Myners report calls for urgent shake-up in mutuals sector

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The Independent Online

Paul Myners, the chairman of Marks & Spencer, will today launch a scathing attack on the corporate governance practices of the UK's mutually owned financial services companies, as he publishes his government-commissioned report into the sector.

Paul Myners, the chairman of Marks & Spencer, will today launch a scathing attack on the corporate governance practices of the UK's mutually owned financial services companies, as he publishes his government-commissioned report into the sector.

Among a series of recommendations aimed at raising standards in the sector, Mr Myners is expected to call for mutual companies to appoint more non-executive directors to their boards, and to give them a greater role in the running of the company. As part of his conclusions, Mr Myners is likely to call on the sector to comply with a new, more stringent corporate governance code, which will be drawn up over the next few months.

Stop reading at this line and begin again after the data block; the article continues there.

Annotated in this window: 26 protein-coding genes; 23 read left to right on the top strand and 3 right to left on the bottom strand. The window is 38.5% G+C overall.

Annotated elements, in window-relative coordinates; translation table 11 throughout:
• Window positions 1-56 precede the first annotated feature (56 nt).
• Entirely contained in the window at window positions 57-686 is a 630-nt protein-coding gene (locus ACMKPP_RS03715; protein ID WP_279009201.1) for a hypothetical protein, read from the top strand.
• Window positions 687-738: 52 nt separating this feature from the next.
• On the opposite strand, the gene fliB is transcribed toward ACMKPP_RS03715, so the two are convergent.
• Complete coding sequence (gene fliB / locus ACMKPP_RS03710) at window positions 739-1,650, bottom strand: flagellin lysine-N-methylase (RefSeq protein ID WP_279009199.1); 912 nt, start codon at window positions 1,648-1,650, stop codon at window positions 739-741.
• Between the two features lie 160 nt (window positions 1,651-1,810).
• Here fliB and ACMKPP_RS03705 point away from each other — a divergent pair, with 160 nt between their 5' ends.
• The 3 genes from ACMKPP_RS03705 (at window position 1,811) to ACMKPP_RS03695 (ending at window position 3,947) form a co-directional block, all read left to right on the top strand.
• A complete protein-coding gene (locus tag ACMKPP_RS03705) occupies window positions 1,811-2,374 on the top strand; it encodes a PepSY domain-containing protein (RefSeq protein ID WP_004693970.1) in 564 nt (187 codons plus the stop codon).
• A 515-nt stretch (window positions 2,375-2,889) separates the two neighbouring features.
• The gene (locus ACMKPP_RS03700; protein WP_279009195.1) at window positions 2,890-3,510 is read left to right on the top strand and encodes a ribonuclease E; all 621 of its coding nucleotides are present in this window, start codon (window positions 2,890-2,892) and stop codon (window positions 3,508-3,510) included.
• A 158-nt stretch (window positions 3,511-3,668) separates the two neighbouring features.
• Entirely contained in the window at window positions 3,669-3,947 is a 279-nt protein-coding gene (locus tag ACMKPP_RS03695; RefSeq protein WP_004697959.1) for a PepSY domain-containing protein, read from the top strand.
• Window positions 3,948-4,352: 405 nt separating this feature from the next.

The report was commissioned by the Treasury this year, after the publication of Lord Penrose's report into Equitable Life, which criticised the mutual culture, suggesting that it was one of the main reasons the ailing life assurer's problems were not spotted sooner.

Mutual companies are owned by their customers, without outside shareholders, and so are subject to less scrutiny at board level. They include all remaining building societies and a handful of life insurers, such as Standard Life.

Mr Myners' latest report coincides with the publication of another piece of research looking into standards in the mutual life insurance sector, published by the Financial Services Research Forum (FSRF). This report highlights the accountability problems in the sector, revealing that half of all mutual life insurers have no audit or remuneration committee - a requirement that is mandatory for publicly quoted companies.

The FSRF also reveals that the market share of mutual life offices has declined significantly over the past decade, from about 50 to just 17 per cent of the life insurance market, as an increasing number of the largest companies have chosen to demutualise.

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